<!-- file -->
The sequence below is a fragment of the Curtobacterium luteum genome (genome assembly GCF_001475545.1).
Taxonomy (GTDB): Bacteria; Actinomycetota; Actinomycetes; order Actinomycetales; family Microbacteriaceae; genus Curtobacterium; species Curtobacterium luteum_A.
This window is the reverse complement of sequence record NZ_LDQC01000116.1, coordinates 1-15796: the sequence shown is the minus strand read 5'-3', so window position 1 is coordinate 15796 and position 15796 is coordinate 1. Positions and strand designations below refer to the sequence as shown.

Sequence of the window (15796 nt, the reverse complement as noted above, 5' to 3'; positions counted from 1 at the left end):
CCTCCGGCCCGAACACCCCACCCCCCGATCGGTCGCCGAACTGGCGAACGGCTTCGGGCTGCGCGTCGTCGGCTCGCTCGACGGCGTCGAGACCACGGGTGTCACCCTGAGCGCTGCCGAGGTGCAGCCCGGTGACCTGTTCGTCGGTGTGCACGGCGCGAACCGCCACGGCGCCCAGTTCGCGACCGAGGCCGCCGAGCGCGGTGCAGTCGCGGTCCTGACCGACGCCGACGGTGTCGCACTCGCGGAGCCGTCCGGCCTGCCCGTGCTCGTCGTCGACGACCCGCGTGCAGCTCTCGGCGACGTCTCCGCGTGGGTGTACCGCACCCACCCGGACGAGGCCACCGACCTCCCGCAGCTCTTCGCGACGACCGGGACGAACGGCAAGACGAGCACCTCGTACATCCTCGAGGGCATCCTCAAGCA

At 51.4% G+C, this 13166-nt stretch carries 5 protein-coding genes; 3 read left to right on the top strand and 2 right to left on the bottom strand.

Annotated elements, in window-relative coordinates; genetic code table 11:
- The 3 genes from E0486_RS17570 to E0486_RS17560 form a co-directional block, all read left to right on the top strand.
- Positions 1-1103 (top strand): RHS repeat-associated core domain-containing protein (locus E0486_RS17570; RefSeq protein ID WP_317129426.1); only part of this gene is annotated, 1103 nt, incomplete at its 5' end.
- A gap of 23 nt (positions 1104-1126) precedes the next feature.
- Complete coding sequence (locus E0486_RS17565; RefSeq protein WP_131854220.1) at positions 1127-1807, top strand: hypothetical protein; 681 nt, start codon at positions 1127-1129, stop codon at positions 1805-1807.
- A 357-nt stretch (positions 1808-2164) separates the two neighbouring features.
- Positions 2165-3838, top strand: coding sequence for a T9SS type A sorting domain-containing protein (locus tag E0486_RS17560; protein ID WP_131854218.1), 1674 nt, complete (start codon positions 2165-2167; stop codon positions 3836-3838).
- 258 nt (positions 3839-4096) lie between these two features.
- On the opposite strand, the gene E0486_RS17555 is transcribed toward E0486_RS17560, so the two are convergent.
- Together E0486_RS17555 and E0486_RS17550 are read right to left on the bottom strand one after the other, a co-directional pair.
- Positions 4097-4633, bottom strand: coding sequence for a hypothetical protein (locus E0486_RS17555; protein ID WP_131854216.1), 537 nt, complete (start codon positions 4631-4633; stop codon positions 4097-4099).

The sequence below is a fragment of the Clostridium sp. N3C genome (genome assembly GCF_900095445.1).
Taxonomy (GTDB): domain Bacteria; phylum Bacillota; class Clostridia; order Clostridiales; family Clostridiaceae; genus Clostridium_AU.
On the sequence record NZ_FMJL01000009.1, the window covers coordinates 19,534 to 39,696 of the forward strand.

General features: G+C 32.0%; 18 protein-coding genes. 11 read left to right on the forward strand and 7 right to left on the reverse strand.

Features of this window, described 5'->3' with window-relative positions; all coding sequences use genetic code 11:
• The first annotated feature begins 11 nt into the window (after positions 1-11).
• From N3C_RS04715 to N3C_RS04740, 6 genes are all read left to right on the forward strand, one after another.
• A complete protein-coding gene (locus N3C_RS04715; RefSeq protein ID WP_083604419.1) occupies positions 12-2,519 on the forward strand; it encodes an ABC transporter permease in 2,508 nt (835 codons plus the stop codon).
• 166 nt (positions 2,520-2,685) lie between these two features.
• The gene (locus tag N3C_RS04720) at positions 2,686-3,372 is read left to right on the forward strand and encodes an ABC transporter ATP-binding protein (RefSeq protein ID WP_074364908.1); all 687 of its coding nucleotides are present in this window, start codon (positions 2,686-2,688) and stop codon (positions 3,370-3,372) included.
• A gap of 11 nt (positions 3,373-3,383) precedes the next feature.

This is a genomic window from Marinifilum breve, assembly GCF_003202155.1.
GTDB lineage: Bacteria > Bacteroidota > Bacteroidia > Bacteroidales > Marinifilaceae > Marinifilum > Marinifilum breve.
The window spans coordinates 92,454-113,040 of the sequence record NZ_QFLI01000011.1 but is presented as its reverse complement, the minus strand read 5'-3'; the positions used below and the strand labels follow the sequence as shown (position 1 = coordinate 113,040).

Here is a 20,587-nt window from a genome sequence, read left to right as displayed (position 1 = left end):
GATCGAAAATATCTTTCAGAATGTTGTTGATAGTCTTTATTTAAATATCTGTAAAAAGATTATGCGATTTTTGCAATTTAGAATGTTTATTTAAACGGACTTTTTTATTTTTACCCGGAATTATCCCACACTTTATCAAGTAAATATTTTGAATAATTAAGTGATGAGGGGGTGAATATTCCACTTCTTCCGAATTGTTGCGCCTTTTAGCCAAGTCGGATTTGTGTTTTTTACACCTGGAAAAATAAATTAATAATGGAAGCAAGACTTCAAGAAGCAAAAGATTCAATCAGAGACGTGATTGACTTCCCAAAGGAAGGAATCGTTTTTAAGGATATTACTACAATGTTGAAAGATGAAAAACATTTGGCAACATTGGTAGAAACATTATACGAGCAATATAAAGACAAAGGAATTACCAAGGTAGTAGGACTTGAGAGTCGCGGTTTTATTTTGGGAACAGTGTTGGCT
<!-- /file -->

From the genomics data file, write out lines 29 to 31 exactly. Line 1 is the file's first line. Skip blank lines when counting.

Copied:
This is a genomic window from Marinifilum breve, assembly GCF_003202155.1.
GTDB lineage: Bacteria > Bacteroidota > Bacteroidia > Bacteroidales > Marinifilaceae > Marinifilum > Marinifilum breve.
The window spans coordinates 92,454-113,040 of the sequence record NZ_QFLI01000011.1 but is presented as its reverse complement, the minus strand read 5'-3'; the positions used below and the strand labels follow the sequence as shown (position 1 = coordinate 113,040).